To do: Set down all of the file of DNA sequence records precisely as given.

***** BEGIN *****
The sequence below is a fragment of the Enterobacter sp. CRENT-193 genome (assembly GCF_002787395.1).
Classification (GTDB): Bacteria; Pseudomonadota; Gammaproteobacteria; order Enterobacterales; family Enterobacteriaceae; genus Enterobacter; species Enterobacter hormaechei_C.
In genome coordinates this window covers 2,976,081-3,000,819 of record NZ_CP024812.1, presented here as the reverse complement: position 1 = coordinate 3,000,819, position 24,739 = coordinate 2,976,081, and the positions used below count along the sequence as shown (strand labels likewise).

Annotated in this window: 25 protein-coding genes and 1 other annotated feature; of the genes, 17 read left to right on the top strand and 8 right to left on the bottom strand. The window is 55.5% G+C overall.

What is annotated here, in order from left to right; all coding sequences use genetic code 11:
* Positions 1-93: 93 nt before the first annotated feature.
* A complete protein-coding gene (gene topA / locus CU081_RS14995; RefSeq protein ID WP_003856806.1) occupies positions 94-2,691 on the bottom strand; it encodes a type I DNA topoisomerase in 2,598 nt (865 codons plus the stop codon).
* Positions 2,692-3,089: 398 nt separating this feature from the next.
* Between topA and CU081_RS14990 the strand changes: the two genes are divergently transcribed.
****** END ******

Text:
The sequence below is a fragment of the Enterobacter sp. CRENT-193 genome (assembly GCF_002787395.1).
Classification (GTDB): Bacteria; Pseudomonadota; Gammaproteobacteria; order Enterobacterales; family Enterobacteriaceae; genus Enterobacter; species Enterobacter hormaechei_C.
In genome coordinates this window covers 2,976,081-3,000,819 of record NZ_CP024812.1, presented here as the reverse complement: position 1 = coordinate 3,000,819, position 24,739 = coordinate 2,976,081, and the positions used below count along the sequence as shown (strand labels likewise).

Annotated in this window: 25 protein-coding genes and 1 other annotated feature; of the genes, 17 read left to right on the top strand and 8 right to left on the bottom strand. The window is 55.5% G+C overall.

What is annotated here, in order from left to right; all coding sequences use genetic code 11:
* Positions 1-93: 93 nt before the first annotated feature.
* A complete protein-coding gene (gene topA / locus CU081_RS14995; RefSeq protein ID WP_003856806.1) occupies positions 94-2,691 on the bottom strand; it encodes a type I DNA topoisomerase in 2,598 nt (865 codons plus the stop codon).
* Positions 2,692-3,089: 398 nt separating this feature from the next.
* Between topA and CU081_RS14990 the strand changes: the two genes are divergently transcribed.